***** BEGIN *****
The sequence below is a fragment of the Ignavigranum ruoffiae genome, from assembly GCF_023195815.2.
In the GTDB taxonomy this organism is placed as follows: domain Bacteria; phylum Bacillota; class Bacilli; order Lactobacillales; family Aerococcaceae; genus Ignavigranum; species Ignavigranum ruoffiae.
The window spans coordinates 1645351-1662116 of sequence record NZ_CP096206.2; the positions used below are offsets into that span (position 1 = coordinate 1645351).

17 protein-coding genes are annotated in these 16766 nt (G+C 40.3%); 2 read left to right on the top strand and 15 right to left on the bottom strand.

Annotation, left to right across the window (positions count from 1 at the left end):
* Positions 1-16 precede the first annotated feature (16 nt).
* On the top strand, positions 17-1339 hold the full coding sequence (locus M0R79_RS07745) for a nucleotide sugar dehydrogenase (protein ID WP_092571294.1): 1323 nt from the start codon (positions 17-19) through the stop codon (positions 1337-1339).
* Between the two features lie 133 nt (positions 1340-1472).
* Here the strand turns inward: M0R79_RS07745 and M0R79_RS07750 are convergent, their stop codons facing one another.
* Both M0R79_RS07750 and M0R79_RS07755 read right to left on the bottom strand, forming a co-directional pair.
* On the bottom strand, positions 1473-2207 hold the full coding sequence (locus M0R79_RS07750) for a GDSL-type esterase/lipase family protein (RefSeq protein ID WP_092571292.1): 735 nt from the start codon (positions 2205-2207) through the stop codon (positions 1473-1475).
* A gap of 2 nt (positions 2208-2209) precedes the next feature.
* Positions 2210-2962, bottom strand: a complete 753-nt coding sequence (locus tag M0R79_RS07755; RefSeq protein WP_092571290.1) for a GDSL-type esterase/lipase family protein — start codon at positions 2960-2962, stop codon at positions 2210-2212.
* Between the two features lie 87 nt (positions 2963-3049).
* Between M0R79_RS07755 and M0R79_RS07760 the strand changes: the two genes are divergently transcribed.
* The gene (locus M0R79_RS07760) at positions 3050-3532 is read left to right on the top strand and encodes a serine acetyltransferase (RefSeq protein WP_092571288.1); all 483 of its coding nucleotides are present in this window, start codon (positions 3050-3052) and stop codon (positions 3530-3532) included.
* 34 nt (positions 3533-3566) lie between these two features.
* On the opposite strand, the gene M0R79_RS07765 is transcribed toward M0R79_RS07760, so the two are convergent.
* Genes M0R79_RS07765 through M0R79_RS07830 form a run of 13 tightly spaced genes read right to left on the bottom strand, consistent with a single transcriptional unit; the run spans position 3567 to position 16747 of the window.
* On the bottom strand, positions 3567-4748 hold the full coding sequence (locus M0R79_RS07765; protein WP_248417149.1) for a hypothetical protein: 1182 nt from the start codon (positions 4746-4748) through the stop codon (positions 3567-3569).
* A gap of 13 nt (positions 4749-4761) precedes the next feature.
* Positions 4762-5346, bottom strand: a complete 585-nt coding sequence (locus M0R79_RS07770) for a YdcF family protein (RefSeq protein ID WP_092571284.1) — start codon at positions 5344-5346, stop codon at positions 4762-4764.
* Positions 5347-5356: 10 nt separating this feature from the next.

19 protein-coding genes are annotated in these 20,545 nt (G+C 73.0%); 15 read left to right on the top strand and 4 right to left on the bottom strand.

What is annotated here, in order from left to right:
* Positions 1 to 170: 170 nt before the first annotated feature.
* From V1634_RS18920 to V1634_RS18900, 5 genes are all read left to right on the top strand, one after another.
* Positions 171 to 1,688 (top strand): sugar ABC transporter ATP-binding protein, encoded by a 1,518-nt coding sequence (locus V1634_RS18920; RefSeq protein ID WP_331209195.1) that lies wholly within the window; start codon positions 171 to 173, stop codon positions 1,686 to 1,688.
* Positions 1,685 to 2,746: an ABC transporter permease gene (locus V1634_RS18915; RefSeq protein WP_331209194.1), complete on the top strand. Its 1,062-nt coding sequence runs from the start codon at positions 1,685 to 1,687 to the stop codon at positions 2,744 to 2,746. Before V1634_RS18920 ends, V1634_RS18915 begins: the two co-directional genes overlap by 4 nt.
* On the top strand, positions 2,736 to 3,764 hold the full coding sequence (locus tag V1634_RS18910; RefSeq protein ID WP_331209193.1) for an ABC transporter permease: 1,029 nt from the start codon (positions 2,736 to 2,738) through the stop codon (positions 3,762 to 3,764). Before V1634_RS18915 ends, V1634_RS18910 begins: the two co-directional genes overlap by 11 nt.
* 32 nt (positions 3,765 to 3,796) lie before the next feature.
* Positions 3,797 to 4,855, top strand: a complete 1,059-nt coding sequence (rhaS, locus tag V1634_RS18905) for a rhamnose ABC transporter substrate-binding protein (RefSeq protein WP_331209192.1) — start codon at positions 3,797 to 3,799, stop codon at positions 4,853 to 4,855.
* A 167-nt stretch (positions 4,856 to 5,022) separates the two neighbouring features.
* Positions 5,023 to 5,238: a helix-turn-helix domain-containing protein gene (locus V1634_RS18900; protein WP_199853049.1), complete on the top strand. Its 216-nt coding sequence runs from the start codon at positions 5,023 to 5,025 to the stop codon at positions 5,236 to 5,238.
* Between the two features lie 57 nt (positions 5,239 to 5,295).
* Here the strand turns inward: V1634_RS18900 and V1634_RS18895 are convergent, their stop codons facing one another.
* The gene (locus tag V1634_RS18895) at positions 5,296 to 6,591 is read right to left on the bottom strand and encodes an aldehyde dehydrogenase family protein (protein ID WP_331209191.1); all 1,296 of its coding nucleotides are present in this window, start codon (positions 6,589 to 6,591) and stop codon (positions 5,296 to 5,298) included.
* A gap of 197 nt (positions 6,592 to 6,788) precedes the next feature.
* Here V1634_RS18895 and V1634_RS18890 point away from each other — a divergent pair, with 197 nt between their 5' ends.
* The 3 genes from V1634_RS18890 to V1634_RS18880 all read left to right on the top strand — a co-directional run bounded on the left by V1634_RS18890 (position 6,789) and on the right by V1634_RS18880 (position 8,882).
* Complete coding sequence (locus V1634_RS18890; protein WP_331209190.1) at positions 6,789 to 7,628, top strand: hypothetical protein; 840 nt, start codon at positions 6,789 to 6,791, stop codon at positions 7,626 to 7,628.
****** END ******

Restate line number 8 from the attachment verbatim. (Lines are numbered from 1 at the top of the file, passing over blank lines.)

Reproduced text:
* Between the two features lie 133 nt (positions 1340-1472).